Pandora is the idyllic blue world featured in the movie Avatar. Its location is a real place: Alpha Centauri, the nearest star to our Sun and the most likely destination for our first journey beyond the solar system.
Remarkably, it's anti-matter, the science fiction fuel of choice that could take us there. Normally, it's only created in powerful jets that roar out of black holes. We can now produce small quantities in Earth-bound particle colliders. Will we journey out only to plunder other worlds? Or will we come in peace? The answer may depend on how we see Earth at that time in the distant future.
The year is 2154. Our planet has been ruined by environmental catastrophe. In the movie Avatar, greedy prospectors from Earth descend on the world of an innocent hunter-gatherer people called the Na'vi.
Their home is a lush moon far beyond our solar system called Pandora. Could such a place exist? And could our technology... and our appetite for exploration... one day send us hurtling out to reach it?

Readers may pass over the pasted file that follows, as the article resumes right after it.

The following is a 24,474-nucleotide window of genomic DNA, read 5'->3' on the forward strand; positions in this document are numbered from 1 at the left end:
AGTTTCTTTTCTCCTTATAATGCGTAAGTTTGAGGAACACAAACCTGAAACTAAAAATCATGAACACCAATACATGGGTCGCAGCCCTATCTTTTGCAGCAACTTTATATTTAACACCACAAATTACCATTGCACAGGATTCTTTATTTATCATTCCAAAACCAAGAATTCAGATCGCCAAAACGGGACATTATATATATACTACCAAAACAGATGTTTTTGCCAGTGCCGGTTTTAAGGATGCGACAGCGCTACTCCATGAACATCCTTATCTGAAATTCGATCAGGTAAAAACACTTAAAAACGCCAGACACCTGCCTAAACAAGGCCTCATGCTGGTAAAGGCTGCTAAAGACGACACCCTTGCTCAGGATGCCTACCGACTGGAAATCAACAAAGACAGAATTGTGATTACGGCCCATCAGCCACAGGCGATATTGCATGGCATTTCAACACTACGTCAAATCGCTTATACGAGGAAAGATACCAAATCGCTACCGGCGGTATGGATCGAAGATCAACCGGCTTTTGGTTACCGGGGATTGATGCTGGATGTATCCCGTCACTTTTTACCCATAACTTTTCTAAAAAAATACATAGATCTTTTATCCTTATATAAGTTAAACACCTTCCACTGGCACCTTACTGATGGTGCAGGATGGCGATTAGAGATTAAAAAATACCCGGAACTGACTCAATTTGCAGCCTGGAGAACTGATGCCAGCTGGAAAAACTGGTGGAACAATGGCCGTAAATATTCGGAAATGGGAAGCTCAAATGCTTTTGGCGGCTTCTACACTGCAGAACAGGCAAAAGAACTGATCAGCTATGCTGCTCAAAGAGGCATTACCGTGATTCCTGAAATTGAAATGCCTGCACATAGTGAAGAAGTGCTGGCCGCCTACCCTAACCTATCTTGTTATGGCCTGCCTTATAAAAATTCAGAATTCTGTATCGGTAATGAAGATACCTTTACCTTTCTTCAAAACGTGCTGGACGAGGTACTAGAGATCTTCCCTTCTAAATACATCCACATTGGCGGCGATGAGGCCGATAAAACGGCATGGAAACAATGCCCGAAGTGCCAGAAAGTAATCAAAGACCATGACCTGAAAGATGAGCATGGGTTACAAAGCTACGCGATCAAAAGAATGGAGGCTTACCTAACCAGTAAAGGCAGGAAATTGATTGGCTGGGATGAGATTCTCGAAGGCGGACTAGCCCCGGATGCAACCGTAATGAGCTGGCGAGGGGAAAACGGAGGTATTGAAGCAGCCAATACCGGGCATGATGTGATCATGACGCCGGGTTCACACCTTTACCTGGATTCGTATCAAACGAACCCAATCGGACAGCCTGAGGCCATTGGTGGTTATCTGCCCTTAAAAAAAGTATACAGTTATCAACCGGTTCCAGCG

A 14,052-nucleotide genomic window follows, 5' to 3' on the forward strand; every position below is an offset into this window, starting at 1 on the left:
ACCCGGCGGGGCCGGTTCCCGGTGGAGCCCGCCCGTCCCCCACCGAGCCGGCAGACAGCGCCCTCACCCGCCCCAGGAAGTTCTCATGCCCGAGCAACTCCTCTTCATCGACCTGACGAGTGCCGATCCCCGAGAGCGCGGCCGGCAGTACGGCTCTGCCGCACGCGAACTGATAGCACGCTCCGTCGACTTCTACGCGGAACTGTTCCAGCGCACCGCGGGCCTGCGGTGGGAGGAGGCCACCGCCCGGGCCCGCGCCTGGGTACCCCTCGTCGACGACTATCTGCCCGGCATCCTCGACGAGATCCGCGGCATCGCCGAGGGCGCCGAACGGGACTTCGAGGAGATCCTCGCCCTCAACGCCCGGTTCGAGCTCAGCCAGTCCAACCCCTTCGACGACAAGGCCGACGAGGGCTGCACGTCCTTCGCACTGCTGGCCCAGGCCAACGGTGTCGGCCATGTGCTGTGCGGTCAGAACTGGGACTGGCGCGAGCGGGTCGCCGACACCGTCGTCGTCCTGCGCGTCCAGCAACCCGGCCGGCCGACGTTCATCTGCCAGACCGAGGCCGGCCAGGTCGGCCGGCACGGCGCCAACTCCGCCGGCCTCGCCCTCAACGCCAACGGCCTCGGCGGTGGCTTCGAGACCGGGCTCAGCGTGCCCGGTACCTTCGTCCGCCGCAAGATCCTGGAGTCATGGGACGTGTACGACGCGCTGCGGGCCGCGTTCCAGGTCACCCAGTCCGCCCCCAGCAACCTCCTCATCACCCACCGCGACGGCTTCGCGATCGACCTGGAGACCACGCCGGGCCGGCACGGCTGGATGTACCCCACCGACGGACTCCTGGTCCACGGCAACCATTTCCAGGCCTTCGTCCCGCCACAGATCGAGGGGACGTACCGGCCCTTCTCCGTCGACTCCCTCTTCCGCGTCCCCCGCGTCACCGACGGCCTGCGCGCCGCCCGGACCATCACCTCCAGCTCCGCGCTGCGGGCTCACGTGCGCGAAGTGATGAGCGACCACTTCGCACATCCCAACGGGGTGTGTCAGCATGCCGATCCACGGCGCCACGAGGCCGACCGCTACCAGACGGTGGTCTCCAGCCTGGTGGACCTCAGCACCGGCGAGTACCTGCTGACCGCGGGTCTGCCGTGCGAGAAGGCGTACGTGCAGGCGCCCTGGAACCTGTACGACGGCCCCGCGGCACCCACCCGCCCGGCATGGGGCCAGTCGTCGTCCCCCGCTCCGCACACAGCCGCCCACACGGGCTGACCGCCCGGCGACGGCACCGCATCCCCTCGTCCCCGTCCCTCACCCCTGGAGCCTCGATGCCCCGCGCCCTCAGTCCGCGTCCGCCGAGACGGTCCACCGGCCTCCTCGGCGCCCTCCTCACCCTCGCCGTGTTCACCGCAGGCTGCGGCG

In fact, the supposed site of this fictional solar system is one of our most likely interstellar targets, until a better destination turns up. Pandora orbits a fictional gas planet called Polyphemus. Its home is a real place... Alpha Centauri... the brightest star in the southern constellation of Centaurus.
At 4.37 light years away, it's part of the closest star system to our sun. Alpha Centauri is actually two stars, A and B, one slightly larger and more luminous than our own sun, the other slightly smaller.
The two stars orbit one other, swinging in as close as Saturn is to our Sun... then back out to the distance of Pluto. This means that any outer planets in this system... anything beyond, say, the orbit of Mars... would likely have been pulled away by the companion and flung out into space.
For this reason, Alpha Centauri was not high on planet hunters' lists... until they began studying a star 45 light years away called "Gamma Cephei." It has a small compani